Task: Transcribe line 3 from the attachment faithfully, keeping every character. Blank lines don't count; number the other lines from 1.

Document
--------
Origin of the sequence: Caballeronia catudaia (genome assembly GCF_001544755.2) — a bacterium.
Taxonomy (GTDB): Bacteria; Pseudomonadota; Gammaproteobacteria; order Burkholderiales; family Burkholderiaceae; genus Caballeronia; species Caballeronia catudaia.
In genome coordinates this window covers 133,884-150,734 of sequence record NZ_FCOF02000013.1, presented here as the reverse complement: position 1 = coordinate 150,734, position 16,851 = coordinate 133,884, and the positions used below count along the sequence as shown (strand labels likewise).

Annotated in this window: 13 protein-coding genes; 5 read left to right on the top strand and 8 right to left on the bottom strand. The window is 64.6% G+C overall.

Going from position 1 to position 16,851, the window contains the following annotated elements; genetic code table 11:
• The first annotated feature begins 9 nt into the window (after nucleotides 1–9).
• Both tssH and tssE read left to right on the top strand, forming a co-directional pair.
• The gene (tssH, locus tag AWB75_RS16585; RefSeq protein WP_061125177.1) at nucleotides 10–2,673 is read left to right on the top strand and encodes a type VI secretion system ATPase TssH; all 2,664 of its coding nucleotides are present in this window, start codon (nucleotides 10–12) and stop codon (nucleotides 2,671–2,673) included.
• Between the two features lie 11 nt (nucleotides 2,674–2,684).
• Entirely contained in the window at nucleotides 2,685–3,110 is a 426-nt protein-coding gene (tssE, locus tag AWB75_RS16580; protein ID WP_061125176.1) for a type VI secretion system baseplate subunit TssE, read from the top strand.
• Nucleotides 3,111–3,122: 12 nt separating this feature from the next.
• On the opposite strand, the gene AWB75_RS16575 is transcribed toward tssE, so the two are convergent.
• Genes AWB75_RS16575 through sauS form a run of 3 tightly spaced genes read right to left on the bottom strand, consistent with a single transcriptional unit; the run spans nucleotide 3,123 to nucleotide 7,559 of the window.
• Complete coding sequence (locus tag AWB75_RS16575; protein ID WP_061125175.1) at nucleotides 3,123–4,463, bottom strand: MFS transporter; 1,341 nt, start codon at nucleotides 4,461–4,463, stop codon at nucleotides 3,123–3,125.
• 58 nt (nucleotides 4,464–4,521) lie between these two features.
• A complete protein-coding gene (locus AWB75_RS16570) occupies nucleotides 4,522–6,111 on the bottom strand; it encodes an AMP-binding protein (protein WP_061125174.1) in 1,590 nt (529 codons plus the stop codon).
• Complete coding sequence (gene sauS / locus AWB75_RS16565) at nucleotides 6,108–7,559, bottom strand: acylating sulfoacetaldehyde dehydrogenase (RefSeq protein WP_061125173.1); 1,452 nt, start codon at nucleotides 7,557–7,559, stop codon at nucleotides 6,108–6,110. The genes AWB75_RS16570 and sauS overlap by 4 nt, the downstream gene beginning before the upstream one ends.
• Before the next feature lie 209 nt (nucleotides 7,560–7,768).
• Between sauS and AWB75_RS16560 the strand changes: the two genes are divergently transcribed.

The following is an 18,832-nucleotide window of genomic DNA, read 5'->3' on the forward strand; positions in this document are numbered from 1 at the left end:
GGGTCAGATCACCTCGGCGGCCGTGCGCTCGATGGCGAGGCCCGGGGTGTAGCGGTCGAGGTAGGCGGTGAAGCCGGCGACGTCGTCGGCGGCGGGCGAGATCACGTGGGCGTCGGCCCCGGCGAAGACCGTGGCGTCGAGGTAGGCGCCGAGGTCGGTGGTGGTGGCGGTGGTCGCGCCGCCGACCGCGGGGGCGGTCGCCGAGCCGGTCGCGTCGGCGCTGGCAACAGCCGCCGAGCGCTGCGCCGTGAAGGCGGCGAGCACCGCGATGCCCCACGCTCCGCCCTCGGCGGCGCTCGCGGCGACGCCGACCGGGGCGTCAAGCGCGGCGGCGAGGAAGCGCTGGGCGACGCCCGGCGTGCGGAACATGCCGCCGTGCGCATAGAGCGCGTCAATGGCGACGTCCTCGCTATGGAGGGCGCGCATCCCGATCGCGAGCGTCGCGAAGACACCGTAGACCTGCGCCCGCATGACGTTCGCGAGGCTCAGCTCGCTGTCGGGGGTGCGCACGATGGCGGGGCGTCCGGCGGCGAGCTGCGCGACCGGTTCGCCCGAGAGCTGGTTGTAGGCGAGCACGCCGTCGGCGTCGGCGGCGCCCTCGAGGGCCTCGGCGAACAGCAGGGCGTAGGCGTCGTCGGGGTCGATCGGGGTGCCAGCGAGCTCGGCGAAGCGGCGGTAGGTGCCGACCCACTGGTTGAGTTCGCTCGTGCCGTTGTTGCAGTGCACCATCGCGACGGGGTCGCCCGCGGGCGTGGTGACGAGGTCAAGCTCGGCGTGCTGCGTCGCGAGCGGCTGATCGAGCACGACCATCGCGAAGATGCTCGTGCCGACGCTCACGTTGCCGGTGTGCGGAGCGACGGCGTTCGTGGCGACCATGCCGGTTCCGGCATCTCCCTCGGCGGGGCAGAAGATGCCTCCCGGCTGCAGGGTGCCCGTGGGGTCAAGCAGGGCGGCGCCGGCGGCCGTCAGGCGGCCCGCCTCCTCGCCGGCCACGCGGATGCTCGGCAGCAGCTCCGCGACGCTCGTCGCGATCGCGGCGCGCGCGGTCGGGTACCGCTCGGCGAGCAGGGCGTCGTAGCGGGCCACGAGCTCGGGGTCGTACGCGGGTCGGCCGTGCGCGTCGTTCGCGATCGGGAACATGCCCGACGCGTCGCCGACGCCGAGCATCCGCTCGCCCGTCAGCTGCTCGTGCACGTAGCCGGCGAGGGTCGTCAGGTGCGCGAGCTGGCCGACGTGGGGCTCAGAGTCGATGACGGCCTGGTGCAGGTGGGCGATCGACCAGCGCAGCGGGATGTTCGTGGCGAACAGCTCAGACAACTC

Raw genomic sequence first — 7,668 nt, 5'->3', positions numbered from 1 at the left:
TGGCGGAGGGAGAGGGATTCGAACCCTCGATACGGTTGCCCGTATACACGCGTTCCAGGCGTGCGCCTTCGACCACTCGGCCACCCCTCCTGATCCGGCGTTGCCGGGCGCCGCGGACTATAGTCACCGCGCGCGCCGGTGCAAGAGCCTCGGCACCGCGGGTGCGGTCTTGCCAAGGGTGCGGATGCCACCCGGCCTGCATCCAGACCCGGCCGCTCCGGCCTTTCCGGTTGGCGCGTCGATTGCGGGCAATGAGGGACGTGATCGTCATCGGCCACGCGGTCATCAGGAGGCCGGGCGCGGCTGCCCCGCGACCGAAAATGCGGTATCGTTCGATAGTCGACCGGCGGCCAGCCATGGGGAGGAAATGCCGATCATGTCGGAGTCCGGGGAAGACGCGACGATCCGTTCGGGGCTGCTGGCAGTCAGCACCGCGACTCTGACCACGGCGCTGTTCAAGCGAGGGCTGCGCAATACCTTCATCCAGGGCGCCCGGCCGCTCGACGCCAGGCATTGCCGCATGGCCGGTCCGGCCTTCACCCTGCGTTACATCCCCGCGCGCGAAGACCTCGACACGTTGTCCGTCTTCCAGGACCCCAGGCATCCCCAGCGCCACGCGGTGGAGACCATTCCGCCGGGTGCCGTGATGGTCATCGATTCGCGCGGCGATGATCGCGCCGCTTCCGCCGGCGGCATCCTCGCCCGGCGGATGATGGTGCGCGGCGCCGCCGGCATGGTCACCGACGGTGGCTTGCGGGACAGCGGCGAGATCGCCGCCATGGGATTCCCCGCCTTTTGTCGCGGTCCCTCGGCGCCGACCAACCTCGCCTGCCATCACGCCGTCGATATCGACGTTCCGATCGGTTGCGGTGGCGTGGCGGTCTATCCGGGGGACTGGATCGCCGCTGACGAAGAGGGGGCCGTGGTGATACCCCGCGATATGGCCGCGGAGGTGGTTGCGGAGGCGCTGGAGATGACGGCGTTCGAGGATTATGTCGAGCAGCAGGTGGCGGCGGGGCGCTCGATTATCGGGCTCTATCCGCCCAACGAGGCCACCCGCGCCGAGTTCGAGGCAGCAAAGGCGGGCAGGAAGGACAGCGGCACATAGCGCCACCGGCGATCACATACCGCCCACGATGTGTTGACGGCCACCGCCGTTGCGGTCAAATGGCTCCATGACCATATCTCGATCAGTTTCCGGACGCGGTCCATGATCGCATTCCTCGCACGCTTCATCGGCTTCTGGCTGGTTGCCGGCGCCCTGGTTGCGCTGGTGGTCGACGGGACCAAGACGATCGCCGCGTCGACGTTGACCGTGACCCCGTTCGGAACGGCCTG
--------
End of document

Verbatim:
In genome coordinates this window covers 133,884-150,734 of sequence record NZ_FCOF02000013.1, presented here as the reverse complement: position 1 = coordinate 150,734, position 16,851 = coordinate 133,884, and the positions used below count along the sequence as shown (strand labels likewise).